Saying thanks for avoiding a financial mishap

April 12, 2008|By JOSHUA BOWMAN

HAGERSTOWN -- It was a coincidence that the University System of Maryland's Board of Regents met Friday at the university's Hagerstown campus one week after a political battle over funding for that campus ended in the Maryland General Assembly.

But the meeting, which was scheduled about a year ago, offered two local legislators a chance to comment on the weeks of haggling in Annapolis and the ultimate agreement that leaves the campus with nearly full funding for next year.

Sen. Donald F. Munson, R-Washington, and Del. John P. Donoghue, D-Washington, both thanked several state officials for the work that they say saved the campus' funding from being cut nearly in half.

In March, a House subcommittee chaired by Del. John L. Bohanan Jr., D-St. Mary's, tried to spread the campus' $2.1 million fiscal 2009 funding among several higher-education centers.


Bohanan argued for weeks that six centers outside of the university's system, including one in his district, were underfunded compared to the two USM centers, including Hagerstown's.

In the final weeks of the session, lawmakers reached an agreement that restored all but $100,000 of Hagerstown's funding.

Munson on Friday said that Donoghue's support for Gov. Martin O'Malley's tax increase package fostered goodwill that helped in the negotiations over the Hagerstown campus' funding.

"(Donoghue) fell on his sword for this place during the special session," Munson said.

Donoghue was equally kind to Munson during the meeting.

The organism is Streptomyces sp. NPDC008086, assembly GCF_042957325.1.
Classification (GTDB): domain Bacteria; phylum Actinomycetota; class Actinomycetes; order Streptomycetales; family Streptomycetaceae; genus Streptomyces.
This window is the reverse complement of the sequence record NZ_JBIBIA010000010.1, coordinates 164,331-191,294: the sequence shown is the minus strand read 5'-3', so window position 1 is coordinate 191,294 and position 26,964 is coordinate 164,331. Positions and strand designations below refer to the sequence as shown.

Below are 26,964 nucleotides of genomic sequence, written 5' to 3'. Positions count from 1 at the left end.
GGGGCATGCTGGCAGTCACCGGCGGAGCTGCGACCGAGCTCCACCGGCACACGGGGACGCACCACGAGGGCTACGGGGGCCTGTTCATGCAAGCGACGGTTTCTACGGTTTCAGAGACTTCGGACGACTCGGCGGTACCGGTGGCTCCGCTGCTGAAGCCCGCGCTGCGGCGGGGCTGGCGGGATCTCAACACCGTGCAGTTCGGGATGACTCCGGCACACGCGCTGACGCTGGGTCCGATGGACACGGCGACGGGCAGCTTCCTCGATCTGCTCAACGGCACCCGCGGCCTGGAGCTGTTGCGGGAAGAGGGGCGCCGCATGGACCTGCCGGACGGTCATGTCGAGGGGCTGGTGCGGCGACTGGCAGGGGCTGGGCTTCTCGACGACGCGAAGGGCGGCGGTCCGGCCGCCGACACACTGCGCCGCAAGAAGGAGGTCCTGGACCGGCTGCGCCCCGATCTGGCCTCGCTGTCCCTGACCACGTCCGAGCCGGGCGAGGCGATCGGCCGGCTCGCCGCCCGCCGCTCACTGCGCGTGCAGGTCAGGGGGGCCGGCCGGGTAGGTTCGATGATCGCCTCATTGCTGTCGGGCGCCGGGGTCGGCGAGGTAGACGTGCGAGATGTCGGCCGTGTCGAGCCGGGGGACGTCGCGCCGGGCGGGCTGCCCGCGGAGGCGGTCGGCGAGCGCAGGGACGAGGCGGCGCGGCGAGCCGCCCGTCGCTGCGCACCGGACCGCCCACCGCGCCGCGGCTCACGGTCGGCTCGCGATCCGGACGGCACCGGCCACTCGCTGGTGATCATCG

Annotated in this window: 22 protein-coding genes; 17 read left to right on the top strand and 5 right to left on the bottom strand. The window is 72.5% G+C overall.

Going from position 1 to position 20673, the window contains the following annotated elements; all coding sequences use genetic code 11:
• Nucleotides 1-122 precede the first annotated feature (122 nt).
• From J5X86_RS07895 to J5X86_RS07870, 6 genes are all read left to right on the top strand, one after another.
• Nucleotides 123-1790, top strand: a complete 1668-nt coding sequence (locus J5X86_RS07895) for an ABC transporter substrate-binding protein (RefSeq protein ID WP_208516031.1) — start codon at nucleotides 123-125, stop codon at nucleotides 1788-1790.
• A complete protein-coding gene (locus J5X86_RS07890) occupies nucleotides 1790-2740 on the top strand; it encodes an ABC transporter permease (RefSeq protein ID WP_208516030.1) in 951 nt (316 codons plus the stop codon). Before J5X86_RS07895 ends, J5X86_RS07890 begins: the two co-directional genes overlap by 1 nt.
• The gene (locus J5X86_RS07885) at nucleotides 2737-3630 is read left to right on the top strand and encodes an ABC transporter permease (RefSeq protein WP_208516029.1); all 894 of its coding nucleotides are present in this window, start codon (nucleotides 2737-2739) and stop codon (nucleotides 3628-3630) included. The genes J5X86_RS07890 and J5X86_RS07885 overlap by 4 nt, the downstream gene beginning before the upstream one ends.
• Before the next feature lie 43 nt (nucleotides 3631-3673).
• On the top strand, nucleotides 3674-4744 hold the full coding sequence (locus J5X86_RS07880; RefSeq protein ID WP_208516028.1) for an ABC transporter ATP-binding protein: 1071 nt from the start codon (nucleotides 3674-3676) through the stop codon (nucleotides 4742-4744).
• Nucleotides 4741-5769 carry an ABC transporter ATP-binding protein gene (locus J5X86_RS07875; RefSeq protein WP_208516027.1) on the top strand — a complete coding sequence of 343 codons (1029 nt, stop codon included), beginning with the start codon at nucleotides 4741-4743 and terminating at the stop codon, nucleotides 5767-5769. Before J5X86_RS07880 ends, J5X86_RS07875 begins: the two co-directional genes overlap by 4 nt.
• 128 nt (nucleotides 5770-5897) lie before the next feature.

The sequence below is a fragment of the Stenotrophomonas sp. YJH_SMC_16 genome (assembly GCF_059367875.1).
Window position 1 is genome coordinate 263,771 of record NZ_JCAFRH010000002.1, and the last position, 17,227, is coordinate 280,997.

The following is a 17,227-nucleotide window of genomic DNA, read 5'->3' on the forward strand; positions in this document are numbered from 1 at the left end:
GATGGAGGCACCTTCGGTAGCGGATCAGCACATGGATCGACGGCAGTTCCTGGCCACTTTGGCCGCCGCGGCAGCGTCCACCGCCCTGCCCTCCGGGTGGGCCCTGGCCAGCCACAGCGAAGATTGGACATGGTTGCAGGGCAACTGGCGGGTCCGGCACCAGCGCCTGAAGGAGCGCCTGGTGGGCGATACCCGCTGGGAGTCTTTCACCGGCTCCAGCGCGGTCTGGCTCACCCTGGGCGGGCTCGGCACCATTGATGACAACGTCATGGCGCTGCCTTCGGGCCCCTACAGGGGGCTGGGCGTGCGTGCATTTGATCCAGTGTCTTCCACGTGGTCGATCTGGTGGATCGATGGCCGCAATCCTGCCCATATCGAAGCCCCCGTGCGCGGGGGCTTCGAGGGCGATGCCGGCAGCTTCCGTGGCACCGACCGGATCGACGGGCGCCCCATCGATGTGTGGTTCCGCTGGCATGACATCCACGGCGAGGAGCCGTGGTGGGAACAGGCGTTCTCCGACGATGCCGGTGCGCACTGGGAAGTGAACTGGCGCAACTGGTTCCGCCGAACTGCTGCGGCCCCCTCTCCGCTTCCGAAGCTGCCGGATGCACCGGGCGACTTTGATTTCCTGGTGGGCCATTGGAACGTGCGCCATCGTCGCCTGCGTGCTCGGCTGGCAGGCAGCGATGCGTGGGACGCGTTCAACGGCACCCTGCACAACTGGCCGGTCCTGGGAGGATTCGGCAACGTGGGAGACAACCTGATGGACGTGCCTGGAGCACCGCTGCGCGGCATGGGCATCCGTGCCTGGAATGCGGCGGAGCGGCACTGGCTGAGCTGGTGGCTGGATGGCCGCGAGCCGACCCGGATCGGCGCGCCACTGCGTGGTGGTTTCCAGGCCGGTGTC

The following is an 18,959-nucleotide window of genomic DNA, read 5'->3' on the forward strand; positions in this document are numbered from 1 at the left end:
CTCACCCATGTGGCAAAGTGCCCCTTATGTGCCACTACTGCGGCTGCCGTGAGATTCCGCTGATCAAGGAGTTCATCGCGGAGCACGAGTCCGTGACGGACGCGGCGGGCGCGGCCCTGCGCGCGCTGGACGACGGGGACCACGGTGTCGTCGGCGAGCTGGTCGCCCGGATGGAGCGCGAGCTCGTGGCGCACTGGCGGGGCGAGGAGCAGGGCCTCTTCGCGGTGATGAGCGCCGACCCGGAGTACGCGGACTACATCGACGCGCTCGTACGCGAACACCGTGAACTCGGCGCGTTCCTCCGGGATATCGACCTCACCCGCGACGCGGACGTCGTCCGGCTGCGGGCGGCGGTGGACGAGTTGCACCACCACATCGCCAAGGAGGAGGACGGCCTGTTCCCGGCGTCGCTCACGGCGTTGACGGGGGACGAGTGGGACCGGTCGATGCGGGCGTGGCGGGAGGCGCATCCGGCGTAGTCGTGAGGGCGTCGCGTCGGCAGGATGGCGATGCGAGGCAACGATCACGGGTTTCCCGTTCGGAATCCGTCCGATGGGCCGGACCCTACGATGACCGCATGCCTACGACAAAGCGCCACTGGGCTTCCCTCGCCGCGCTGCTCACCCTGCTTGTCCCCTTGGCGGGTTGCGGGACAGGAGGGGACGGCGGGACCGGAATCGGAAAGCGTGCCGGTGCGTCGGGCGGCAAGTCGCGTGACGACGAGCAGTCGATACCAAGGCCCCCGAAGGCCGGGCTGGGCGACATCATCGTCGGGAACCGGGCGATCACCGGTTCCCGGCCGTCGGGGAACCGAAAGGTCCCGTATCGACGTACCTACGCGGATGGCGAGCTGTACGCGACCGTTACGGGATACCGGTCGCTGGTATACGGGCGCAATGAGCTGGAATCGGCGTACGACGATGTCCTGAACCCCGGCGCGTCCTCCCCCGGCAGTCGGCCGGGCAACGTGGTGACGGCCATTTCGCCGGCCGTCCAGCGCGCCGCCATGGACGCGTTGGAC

But Donoghue was less happy with rest of the Washington County delegation, particularly the House members.

He said Friday that the campus' funding scare was political fallout from the Republicans' suit over the General Assembly's special session.

"Some members of the Washington County delegation brought this on themselves. You challenge the budget and then say, 'Oh, can we keep our university?' We all know how it works," Donoghue said.

Del. Christopher B. Shank, R-Washington, denied Donoghue's claim, which he called "irresponsible and unsubstantiated."

"Donoghue is delusional in thinking that the suit had anything to do with the funding challenges," Shank said by phone Friday.

USM-H Executive Director Dave Warner said Friday that he found all of the county's delegation members supportive in the battle to restore the campus' funding.

"I'm extremely grateful for what the delegation did," Warner said.

P.J. Hogan, the university system's associate vice chancellor of government relations and former state senator from Montgomery County, said Friday he is hopeful that this year's haggling over the campus' funding will not repeat itself next year.

"We've gotten assurance from Bohanan that this will not happen again," Hogan said.

In the meantime, Hogan said a legislative committee is continuing to look at options for developing a funding model for higher education centers across the state.

Hogan chaired that committee when he was a state senator.

His replacement?

Del. Bohanan.

"Hopefully it will be an opportunity for Bohanan to learn about the differences between these centers," Hogan said.

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